5. Educate yourself about the going rates for your area and charge accordingly. Samira Shuruk's "Rates by Region" page is an excellent resource.
6. Make connections with professional dancers and teachers in your area. Become friends on Facebook or through other social networks, support their events, and go to their gigs (tip them well, but DON'T dance for too long if they get you up during audience participation. I honestly don't care about this, but some dancers do.)
7. Establish a website and order professional business cards. There are so many inexpensive (or even free, but watch out for too many advertisements) options available for both. You'll want cards to leave with restaurant owners, give to customers, and connect with other dancers and you'll want someone searching your geographical area on the www to find you. You'll need photos for your cards and site. Use the best photo of yourself that you have that represents your performance style. If you can't afford a professional photo shoot, have a skilled friend take lots and lots of photos of you in full costume and make-up, either posed or during a performance.
8. Read up on ethics for professional belly dancers. Suggested articles: Fair Rates (Samira Shuruk), Business Tips (Shira), Do's and Don't's (Schadia of Atlanta)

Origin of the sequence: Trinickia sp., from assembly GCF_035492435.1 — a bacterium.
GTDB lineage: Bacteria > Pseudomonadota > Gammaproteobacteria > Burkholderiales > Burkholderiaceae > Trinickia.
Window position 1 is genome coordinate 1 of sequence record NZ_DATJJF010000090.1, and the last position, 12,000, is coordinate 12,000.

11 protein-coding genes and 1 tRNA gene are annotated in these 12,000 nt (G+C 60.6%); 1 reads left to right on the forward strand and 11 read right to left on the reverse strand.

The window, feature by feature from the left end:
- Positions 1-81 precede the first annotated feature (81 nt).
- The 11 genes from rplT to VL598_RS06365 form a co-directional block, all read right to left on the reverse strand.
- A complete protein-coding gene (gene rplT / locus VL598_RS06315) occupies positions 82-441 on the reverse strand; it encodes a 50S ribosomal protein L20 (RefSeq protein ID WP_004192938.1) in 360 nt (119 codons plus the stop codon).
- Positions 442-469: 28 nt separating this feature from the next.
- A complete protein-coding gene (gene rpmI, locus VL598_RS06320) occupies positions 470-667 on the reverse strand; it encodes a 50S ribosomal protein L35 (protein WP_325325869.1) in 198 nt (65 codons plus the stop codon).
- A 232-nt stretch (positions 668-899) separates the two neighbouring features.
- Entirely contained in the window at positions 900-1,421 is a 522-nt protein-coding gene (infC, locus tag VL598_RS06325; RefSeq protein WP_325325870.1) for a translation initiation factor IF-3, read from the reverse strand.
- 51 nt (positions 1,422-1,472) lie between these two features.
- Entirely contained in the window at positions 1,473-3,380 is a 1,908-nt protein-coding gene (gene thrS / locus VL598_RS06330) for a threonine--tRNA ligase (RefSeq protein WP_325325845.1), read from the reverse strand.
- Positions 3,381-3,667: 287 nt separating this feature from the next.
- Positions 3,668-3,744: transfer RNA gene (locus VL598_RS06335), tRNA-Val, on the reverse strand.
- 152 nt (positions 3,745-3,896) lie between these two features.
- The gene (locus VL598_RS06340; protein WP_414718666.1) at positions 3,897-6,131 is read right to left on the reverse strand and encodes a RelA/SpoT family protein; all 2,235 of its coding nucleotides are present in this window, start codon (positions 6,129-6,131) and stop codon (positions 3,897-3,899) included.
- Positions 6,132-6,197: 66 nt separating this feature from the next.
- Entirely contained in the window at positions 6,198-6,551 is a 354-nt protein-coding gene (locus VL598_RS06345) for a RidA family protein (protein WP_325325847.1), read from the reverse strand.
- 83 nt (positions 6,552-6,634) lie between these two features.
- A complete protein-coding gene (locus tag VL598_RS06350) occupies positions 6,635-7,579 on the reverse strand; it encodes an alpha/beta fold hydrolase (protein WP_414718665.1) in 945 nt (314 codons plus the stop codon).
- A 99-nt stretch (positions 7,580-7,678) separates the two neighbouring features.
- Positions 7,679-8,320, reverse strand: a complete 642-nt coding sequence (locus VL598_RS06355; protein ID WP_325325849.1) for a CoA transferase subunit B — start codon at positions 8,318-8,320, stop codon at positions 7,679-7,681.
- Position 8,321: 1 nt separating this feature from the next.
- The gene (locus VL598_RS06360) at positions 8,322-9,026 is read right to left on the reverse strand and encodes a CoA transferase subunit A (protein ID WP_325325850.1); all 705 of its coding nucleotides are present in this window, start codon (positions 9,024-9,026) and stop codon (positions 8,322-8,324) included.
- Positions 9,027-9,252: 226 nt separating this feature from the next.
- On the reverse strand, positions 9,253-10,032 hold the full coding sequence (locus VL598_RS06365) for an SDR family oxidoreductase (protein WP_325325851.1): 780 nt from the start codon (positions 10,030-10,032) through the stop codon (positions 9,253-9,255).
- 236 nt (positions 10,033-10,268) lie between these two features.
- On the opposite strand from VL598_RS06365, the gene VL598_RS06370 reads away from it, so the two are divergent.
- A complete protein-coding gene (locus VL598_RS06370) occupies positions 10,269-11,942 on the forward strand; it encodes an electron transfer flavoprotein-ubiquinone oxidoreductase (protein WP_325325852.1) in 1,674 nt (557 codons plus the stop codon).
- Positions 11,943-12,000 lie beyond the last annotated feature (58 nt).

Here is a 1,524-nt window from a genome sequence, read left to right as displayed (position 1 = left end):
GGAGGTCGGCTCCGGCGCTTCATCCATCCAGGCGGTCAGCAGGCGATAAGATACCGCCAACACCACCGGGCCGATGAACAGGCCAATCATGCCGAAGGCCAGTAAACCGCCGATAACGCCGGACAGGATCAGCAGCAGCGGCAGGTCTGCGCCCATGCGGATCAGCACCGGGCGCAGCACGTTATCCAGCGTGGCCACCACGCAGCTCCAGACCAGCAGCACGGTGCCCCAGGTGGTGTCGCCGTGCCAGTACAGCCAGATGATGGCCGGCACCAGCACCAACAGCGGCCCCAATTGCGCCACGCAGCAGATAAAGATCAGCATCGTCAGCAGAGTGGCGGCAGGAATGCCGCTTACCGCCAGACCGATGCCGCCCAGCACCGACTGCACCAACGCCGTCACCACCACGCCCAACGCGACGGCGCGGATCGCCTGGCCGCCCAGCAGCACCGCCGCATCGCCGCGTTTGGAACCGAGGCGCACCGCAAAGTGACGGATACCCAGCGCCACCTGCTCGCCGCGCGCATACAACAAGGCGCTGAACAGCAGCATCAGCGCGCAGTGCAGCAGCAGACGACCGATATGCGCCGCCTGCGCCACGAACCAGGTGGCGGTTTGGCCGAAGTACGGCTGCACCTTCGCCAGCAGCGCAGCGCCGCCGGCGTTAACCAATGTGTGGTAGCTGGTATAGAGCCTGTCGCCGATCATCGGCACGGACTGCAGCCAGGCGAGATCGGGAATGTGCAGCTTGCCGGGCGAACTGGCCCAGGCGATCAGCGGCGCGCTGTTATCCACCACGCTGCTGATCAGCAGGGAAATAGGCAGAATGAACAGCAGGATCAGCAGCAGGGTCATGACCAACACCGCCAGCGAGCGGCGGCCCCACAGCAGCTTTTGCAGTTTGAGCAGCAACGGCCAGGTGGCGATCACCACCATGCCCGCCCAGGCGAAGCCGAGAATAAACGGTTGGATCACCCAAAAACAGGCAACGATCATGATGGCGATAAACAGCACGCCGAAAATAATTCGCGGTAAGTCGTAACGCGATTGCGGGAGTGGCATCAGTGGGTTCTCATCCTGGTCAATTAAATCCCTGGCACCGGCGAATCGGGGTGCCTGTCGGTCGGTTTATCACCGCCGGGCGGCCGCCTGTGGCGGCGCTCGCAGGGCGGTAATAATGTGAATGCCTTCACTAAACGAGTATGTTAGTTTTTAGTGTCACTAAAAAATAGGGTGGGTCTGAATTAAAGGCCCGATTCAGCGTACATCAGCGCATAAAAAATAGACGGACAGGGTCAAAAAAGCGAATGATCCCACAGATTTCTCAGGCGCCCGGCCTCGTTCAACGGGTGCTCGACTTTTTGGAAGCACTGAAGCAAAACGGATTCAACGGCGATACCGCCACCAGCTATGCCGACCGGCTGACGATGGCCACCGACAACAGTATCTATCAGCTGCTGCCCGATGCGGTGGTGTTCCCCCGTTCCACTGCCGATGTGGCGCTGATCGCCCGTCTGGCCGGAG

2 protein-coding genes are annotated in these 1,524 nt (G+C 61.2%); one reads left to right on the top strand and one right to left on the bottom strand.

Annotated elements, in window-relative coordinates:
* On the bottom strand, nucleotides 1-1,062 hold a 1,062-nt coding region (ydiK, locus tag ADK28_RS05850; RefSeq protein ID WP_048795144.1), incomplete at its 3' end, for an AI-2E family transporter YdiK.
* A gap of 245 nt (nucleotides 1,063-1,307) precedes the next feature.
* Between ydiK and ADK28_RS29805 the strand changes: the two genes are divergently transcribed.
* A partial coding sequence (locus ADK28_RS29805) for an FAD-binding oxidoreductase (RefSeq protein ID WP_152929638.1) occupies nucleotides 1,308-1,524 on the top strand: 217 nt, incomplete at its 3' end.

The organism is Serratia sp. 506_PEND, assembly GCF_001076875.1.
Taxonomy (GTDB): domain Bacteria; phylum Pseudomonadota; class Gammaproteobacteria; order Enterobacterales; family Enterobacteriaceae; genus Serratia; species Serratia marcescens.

9. Set up a way to track your dance income & expenses. If you use an accountant for your taxes, consult him/her on the best method for this. Otherwise, log all income (even cash payments) and keep your receipts. If you want to call yourself a professional, you need to be honest with the IRS and keep everything legitimate. You'll probably be spending much of it on business expenses and will be eligible for deductions (speak with a tax professional about filing a Schedule C along with your 1040.)
10. Don't do this for the money. Seriously. I really mean it. To get started, you need to invest in costumes, veils, props, music, jewelry and other accessories, cover-ups, business cards, and make-up. This is going to run you a bare minimum of $600. (Remember, you have to spend money to make money.) It's going to take you more than one night's worth of gigs to recoup those expenses and by the time you do, you'll probably realize you need to spend more on higher-quality costumes that will withstand wear-and-tear of regular gigging and still hold their shine. Yes, there are dancers who can make at least a partial income from gigs, but they are in large cities with many restaurant & private party opportunities, usually teach several dance classes (or even fitness) a week, and are really, really GOOD. Plus they already have years of experience.
Well, think you still want to do this? Yes? Great. Then BE professional. It may take a while to get all your ducks in a row, but make it a priority before you seek out any (more) professional gigs. Walk the walk, talk the talk. Keep learning and growing. How we behave while calling ourselves professionals affects belly dancers all over the world. Sounds exaggerated, but it isn't. I'm trying to do my best to represent us well. I hope you'll do yours!